NSF grant enables researchers to expand engineering safety simulation game from the classroom to industry practice

NSF grant enables researchers to expand engineering safety simulation game from the classroom to industry practice

Dr. Cheryl Bodnar, associate professor in the Henry M. Rowan College of Engineering, is working to determine how an engineering game affects decision-making.

Every day, engineers in chemical plants make decisions that could have major safety repercussions. How do the safety decisions they make compare to their own perceptions of their approach to decision-making? That’s the question Dr. Cheryl Bodnar from the Henry M. Rowan College of Engineering is exploring in an immersive new way through the virtual simulation game, “Contents Under Pressure.”

“We don’t know for sure if there is a gap between belief and behavior, but we anticipate that there is,” said Bodnar, associate professor and graduate coordinator in the Experiential Engineering Education Department (ExEEd) and provost fellow for student success. “Everyone says safety is a top priority, but there are clearly confounding factors. Otherwise, there wouldn’t be accidents, and hundreds of incidents have happened in the United States in the last 20 years.”

Bodnar and her collaborators, Dr. Emily Dringenberg at Ohio State University and Dr. Elif Miskioglu at Bucknell University, received a $348,619 grant from the National Science Foundation to study the use of the game for both educating engineering students and training industry practitioners.

To get participants to reflect on the tendencies that really inform their decision-making process, Bodnar’s team will interview individuals about how they make decisions, have them play through the “Contents Under Pressure” game for 15 days and then present data from the simulation to the participants to allow them to reflect on any differences observed.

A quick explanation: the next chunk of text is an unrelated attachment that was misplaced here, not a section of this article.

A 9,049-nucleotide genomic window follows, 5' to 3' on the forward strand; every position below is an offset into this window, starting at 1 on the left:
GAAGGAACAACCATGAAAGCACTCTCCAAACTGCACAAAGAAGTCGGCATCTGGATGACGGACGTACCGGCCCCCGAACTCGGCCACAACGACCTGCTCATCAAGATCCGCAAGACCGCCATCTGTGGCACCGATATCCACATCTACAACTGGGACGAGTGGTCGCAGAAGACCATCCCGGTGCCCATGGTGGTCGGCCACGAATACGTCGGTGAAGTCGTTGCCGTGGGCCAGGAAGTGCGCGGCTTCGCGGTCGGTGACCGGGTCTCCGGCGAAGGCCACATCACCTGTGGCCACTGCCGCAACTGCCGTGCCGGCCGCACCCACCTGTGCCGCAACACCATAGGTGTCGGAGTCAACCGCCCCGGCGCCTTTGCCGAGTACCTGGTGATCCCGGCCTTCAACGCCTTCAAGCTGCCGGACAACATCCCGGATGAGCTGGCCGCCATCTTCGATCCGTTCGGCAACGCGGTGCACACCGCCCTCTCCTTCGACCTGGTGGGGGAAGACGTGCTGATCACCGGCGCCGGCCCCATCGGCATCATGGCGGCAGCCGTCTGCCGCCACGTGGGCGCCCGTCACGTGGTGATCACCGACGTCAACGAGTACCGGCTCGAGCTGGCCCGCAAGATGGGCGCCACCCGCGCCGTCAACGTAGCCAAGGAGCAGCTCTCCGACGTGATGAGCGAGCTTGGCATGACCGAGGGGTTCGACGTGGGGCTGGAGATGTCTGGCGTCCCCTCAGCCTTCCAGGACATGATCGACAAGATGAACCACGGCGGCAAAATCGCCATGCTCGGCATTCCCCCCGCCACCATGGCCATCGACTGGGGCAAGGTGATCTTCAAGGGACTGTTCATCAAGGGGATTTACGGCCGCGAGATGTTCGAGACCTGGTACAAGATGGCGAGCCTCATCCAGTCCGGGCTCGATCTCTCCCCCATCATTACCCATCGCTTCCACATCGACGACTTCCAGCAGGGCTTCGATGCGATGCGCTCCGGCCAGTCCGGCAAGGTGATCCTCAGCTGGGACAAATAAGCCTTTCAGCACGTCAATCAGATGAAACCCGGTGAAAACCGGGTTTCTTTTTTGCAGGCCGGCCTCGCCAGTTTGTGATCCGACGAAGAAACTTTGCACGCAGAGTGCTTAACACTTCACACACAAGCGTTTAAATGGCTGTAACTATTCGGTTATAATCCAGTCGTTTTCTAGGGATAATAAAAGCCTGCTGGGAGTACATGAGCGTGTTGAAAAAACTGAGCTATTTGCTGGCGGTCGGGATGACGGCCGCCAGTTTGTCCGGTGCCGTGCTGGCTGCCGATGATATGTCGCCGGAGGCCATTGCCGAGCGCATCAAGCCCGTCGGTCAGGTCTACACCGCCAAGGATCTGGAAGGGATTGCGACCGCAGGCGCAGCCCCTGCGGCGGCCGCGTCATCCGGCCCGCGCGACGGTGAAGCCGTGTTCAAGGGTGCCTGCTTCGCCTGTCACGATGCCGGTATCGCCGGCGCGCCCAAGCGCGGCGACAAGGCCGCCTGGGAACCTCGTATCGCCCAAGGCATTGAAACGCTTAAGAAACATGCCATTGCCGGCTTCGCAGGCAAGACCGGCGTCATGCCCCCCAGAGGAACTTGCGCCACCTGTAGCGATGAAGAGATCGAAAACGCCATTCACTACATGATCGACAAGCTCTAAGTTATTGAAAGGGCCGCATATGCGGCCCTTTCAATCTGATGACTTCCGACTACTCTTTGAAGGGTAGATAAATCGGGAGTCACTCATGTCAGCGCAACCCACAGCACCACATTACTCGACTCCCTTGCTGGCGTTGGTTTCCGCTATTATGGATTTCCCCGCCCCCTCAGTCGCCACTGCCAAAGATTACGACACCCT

“If you give students case studies, it’s easy to stand on the outside and make judgments,” Bodnar said. “Putting process safety decisions in context is where people struggle, and this game engages a different part of your brain and allows you to experience the situation differently.”

The “Contents Under Pressure” simulation game puts students and practitioners in the role of a chemical plant supervisor. Different judgment prompts are built into the game, asking players to make decisions that juxtapose factors like time, financial spending, relationships, leadership, production and safety.

“Some of the choices you make in the game are really, really hard,” said Dr. Tom Meadowcroft, who for three terms has used “Contents Under Pressure” in the senior-level Process Safety courses he teaches at Rowan. “You feel bad when safety or profitability goes down and wonder whether you made the right choice—which is, of course, the point.”

“Part of what an engineer needs to do is decide when they’ve done enough for safety—but that’s not easy,” Meadowcroft explained. “My senior engineering students who are getting ready to go into the workplace have expressed that the ‘Contents Under Pressure’ game has been worthwhile to them because it brings in some of that realism.”

Players develop attachments toward the virtual characters and get to experience confounding factors in a safe environment where no one can get hurt.

“‘Contents Under Pressure’ has been shown to be immersive enough that players lose sight of their inaccurate predictions of themselves and start to make decisions that they would in the field,” said Jeffrey Stransky, who is pursuing a doctoral degree in engineering with a concentration in engineering education at Rowan.

Aside from implementing the game at other engineering schools, Bodnar is looking forward to expanding its use as a training tool for industry practitioners. The NSF funding will support this goal.

“In the short term, I just want to raise awareness that gaps between decision-making belief and behavior may exist, but in the future, I would like to see fewer process safety incidents,” said Bodnar. “To create culture change, it’s a lot of small movements to make the difference.”